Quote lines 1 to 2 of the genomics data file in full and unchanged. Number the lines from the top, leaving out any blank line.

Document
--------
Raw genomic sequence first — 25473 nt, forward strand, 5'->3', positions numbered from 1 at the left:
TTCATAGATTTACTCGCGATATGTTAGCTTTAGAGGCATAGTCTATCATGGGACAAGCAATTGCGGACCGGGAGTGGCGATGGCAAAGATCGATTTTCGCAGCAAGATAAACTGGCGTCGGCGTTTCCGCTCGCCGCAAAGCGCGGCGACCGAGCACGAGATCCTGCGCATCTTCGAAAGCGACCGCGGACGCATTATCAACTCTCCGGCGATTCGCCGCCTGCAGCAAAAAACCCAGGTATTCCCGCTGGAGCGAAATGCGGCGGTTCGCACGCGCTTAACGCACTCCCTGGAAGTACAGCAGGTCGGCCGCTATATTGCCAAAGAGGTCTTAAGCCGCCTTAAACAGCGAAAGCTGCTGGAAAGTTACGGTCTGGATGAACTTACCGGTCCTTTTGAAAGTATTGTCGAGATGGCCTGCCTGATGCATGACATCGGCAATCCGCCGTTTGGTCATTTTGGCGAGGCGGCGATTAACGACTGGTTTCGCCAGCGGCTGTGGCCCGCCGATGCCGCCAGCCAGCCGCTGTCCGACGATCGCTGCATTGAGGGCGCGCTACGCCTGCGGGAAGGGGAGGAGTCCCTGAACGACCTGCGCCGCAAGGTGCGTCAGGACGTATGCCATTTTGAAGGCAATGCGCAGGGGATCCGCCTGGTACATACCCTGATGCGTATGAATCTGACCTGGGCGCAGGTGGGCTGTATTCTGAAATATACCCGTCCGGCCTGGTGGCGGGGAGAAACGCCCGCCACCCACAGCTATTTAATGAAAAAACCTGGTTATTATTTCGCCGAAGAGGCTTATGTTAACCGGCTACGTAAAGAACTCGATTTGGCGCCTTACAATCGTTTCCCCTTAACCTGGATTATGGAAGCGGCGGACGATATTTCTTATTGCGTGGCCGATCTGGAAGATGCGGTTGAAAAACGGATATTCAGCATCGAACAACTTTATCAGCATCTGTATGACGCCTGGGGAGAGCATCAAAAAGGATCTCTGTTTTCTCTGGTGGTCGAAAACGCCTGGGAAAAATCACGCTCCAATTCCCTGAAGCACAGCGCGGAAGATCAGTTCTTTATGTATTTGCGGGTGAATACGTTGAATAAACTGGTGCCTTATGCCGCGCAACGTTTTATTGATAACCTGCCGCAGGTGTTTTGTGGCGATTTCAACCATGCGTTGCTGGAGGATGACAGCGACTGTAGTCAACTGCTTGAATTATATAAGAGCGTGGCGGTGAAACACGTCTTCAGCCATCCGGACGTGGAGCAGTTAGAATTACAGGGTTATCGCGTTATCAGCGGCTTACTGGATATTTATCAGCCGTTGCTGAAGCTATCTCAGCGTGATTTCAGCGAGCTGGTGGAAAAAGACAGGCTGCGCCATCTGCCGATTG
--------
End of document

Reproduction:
Raw genomic sequence first — 25473 nt, forward strand, 5'->3', positions numbered from 1 at the left:
TTCATAGATTTACTCGCGATATGTTAGCTTTAGAGGCATAGTCTATCATGGGACAAGCAATTGCGGACCGGGAGTGGCGATGGCAAAGATCGATTTTCGCAGCAAGATAAACTGGCGTCGGCGTTTCCGCTCGCCGCAAAGCGCGGCGACCGAGCACGAGATCCTGCGCATCTTCGAAAGCGACCGCGGACGCATTATCAACTCTCCGGCGATTCGCCGCCTGCAGCAAAAAACCCAGGTATTCCCGCTGGAGCGAAATGCGGCGGTTCGCACGCGCTTAACGCACTCCCTGGAAGTACAGCAGGTCGGCCGCTATATTGCCAAAGAGGTCTTAAGCCGCCTTAAACAGCGAAAGCTGCTGGAAAGTTACGGTCTGGATGAACTTACCGGTCCTTTTGAAAGTATTGTCGAGATGGCCTGCCTGATGCATGACATCGGCAATCCGCCGTTTGGTCATTTTGGCGAGGCGGCGATTAACGACTGGTTTCGCCAGCGGCTGTGGCCCGCCGATGCCGCCAGCCAGCCGCTGTCCGACGATCGCTGCATTGAGGGCGCGCTACGCCTGCGGGAAGGGGAGGAGTCCCTGAACGACCTGCGCCGCAAGGTGCGTCAGGACGTATGCCATTTTGAAGGCAATGCGCAGGGGATCCGCCTGGTACATACCCTGATGCGTATGAATCTGACCTGGGCGCAGGTGGGCTGTATTCTGAAATATACCCGTCCGGCCTGGTGGCGGGGAGAAACGCCCGCCACCCACAGCTATTTAATGAAAAAACCTGGTTATTATTTCGCCGAAGAGGCTTATGTTAACCGGCTACGTAAAGAACTCGATTTGGCGCCTTACAATCGTTTCCCCTTAACCTGGATTATGGAAGCGGCGGACGATATTTCTTATTGCGTGGCCGATCTGGAAGATGCGGTTGAAAAACGGATATTCAGCATCGAACAACTTTATCAGCATCTGTATGACGCCTGGGGAGAGCATCAAAAAGGATCTCTGTTTTCTCTGGTGGTCGAAAACGCCTGGGAAAAATCACGCTCCAATTCCCTGAAGCACAGCGCGGAAGATCAGTTCTTTATGTATTTGCGGGTGAATACGTTGAATAAACTGGTGCCTTATGCCGCGCAACGTTTTATTGATAACCTGCCGCAGGTGTTTTGTGGCGATTTCAACCATGCGTTGCTGGAGGATGACAGCGACTGTAGTCAACTGCTTGAATTATATAAGAGCGTGGCGGTGAAACACGTCTTCAGCCATCCGGACGTGGAGCAGTTAGAATTACAGGGTTATCGCGTTATCAGCGGCTTACTGGATATTTATCAGCCGTTGCTGAAGCTATCTCAGCGTGATTTCAGCGAGCTGGTGGAAAAAGACAGGCTGCGCCATCTGCCGATTG